Materials and methods

Our study included data from 5352 baited remote underwater video station (BRUVS) deployments of the Global FinPrint project in 21 countries. Deployments were conducted in coral reef habitats in depths from 1–70 m. Each BRUVS consisted of a lightweight aluminium frame fitted with a video camera (GoPro Hero4 Silver, GoPro Inc. USA; https://www.gopro.com) within a housing overlooking a bait bag positioned 1.5 m from the camera (Fig 1). Each BRUVS was baited with approximately 1 kg of oily fish (primarily from families Clupeidae and Scombridae). BRUVS were separated by at least 500 m at any time to reduce the likelihood of individuals occurring on multiple cameras [29].

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Fig 1. BRUVS deployed on seabed in reef habitat.

BRUVS showing bait arm, camera within housing and rope attached to surface float. Credit: S Lindfield, Coral Reef Research Foundation Palau.

https://doi.org/10.1371/journal.pone.0231688.g001

Video and data analysis

Data comprised standardised legacy data and records from videos analysed using the FinPrint Annotator (v.1.1.44.0) which were examined by two readers, with reader discrepancies, outliers and a subset of images reviewed by a master annotator to ensure accuracy in species identification. Elasmobranchs were identified to species, and the maximum number of individuals of each species seen together in one frame (‘MaxN’, a conservative measure of relative abundance [29]), was recorded for each BRUVS video. Videos were analysed from the time the BRUVS settled BRUVS on the seabed (start time), with the ‘time to first sighting’ (TFS) recorded for each species, and MaxN updated if the number increased at a later point in the video.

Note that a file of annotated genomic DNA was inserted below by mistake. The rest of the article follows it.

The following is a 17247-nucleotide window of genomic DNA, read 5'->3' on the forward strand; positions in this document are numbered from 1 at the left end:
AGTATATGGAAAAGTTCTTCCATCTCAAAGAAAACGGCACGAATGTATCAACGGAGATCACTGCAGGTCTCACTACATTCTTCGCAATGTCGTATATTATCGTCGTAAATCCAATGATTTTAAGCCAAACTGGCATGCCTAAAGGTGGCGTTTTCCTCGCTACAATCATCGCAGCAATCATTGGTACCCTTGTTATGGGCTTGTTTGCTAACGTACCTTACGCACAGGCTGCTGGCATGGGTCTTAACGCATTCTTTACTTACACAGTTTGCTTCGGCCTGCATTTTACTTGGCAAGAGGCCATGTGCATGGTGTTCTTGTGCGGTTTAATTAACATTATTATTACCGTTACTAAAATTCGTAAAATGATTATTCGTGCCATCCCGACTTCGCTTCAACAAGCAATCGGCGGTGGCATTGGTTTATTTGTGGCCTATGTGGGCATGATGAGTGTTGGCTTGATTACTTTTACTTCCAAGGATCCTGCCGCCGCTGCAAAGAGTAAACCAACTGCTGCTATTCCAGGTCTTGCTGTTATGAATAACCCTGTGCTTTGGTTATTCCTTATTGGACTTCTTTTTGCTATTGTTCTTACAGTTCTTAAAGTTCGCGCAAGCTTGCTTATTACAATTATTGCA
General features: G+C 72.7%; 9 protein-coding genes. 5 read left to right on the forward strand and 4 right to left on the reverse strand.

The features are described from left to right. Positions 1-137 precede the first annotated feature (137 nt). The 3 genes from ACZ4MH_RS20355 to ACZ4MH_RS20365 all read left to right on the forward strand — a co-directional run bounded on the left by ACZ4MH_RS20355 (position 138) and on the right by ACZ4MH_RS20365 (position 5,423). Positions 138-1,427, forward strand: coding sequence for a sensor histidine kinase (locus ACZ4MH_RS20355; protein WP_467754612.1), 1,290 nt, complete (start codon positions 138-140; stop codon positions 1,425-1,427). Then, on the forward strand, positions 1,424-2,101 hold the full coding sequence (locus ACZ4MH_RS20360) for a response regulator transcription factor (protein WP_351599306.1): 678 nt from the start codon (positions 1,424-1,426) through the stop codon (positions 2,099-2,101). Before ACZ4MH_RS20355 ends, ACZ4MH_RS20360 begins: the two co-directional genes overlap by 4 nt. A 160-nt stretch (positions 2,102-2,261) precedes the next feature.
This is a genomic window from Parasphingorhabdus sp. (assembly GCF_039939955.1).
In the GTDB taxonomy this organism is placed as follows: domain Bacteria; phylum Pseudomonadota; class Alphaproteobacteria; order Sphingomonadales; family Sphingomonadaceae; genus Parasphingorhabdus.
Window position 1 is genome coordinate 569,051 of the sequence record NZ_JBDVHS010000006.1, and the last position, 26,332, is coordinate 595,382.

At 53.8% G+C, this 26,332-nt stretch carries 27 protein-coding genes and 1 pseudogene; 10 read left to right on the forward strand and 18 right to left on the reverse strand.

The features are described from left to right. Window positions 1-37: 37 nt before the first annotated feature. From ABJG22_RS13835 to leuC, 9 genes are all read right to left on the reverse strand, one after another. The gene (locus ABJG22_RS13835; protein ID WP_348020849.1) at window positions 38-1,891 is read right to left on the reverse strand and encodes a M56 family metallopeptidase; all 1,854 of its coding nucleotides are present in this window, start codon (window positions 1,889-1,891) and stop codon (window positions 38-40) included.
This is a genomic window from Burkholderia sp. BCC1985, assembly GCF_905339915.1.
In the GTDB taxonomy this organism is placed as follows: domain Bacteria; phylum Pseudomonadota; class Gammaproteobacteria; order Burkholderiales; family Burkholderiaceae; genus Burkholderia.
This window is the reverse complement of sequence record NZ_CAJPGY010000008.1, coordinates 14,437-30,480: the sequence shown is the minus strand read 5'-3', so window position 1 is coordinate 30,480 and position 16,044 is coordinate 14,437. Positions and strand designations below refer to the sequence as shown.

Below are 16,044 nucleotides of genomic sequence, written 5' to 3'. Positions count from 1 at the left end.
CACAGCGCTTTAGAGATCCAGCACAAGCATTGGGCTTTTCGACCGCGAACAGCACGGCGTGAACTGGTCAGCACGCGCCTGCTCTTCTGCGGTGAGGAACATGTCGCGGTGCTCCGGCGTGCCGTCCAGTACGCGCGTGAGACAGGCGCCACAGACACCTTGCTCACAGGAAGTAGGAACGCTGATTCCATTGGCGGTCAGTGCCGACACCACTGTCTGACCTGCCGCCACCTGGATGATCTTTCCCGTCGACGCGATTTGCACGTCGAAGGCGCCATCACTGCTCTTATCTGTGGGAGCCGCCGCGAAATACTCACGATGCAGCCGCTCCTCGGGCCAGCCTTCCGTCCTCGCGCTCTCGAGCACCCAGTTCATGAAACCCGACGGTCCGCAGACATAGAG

Four measurements obtained from BRUVS were used in this study: the ‘soak time’; ‘time to first sighting’ (TFS); MaxN; and ‘time to MaxN’ (tMaxN). The ‘soak time’ was measured as the minutes elapsed between the start time and the instant at which the BRUVS was hauled off the seabed (the end time). For instances where bait was entirely removed from a BRUVS, the time at which this occurred was classified as the end time and marked completion of the soak, for standardisation among BRUVS. Elasmobranch observations beyond the end time were not included in analyses. The ‘time to first sighting’ (TFS) was the time elapsed between the start of the sampling period and the first record of a particular species in the field of view. The ‘time to MaxN’ (tMaxN) for each species was the time elapsed between the start of the sampling period and the MaxN event, representing the time at which maximum relative abundance was observed. These metrics have been reviewed [17, 29] and this study focuses on comparisons between event timing and soak time from the two datasets: TFS data; and tMaxN data, which includes an additional 1337 BRUVS, for which only MaxN for each species was recorded (S1 Table). All times were measured in decimal minutes, rounded upward to the nearest whole minute for all analyses.